2016 was the year I started square dancing. The Rosetown Ramblers had been on my radar for a few years. I saw a poster advertising their lessons on Wednesday nights. At the time, I had yoga, so couldn’t commit, but I hoped to be able to in the future.
When the gym closed, yoga went away. A year passed, and then an article about the club was published in the newspaper. I emailed indicating my interest and was told that there would be a special summer session for lessons.
Square dancing hits a lot of my pleasure centers. One is that it has dancing, but with rules. There are levels to square dancing, where you learn specific calls. Once you know those calls, you can go “anywhere in the world and dance” as square dancing people are fond of saying. Over the summer, we learned the Basic calls and when official lessons started in the fall we learned the Mainstream calls. You can keep dancing at the mainstream level, or you can move on to Plus, and then Advanced (2 levels) followed by Challenge (three levels).
Our class graduated in February, and in March the official report from the president of the club outlined the steep decline in membership over the past two years and his recommendation that if we don’t find and retain eight dancers in the fall, that the club disband.
There are other clubs in the area I can join, but Rosetown Ramblers is the only Portland LGBT club.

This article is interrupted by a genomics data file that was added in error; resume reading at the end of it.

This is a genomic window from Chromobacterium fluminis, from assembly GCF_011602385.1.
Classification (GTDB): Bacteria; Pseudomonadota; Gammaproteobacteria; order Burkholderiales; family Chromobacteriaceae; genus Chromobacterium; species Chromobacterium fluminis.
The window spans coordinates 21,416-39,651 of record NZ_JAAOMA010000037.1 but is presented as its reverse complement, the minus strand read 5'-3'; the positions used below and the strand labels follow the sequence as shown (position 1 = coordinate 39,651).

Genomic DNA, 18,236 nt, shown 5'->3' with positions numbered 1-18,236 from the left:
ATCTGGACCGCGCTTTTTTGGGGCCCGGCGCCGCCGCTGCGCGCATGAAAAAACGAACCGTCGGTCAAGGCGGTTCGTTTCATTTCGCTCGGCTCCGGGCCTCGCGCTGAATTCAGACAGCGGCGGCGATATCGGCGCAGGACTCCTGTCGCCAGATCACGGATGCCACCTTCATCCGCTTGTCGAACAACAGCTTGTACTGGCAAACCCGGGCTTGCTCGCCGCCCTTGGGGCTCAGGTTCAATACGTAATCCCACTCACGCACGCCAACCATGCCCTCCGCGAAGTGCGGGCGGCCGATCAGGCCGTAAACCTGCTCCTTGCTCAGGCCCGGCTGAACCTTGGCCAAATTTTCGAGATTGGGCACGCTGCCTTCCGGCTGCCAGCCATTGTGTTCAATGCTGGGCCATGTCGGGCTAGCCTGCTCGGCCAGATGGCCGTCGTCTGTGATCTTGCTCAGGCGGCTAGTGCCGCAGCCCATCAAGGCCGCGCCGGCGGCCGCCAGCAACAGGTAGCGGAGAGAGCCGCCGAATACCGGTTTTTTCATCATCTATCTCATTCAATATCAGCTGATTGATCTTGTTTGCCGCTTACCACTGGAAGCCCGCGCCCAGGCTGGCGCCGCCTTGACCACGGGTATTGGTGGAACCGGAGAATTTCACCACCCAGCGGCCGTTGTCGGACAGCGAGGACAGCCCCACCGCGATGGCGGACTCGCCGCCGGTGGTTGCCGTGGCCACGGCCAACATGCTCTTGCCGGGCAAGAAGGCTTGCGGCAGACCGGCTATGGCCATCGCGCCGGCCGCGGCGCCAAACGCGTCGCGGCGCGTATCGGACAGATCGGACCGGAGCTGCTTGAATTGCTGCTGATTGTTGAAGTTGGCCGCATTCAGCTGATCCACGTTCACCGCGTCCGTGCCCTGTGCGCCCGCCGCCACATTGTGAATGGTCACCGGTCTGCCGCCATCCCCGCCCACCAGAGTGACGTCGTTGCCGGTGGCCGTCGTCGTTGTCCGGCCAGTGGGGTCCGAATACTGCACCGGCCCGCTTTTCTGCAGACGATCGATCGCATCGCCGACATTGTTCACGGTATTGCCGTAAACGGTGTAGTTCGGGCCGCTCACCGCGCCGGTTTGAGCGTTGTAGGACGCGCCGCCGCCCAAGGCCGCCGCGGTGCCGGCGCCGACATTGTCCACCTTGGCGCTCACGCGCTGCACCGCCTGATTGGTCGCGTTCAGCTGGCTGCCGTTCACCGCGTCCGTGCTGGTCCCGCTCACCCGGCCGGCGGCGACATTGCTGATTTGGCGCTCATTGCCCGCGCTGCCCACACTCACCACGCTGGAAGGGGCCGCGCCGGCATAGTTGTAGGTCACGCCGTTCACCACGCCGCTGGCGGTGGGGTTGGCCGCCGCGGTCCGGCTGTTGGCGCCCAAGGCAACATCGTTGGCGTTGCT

Square dancing is full of things that will cause it to wither away. You have to learn a skill, for one. Attending weekly lessons takes dedication and practice. Of our summer crew of dancers, half came weekly with half coming now and again, which made it hard for them to progress. And then you have to go through that stage of being bad at something, which is hard, even when people are cheering you on.
And when you start square dancing, you join a club. Paying for the first series of lessons got me the learning, but I felt the pressure to join the club, as low-key and friendly as it was. There are many things I love about Generation X and Millennials, but we are not joiners. You can see it at the dances. There are bunch of people retired or nearing retirement, and not many people younger than that.
There’s also the outfits. Personally, I’ve lusted after those floofy skirts since I was a little girl watching the square dancers on flatbed trucks in parades. But I recognize how ridiculous they look. The advantage of LBGT clubs is that people don’t wear the fluffy skirts, but my observation of other clubs is that nearly every woman does have a square dancing outfit. That’s another thing people born after 1962 are not good at: being told what to wear. Or, as my friend put it, “I’m not at the stage in my life when I want to dance in costume.”
So I’ve been mourning the loss of something great I just discovered. And this was driven home when our caller didn’t show up to call at a dance because he was in the hospital. He’d had a heart attack.
Ian Craig is the caller who taught me how to dance. He’s a good teacher, knows how to do all the good teacher things: keep the students engaged, review material, introduce new things, make learning fun. My mind boggles at his knowledge and skill. Callers have to move couples through a series of moves that switches them up, keeps time to the music and is fun. They have to maneuver those couples right back to where they started, which I still marvel that they have the ability to do this. And they have to sing.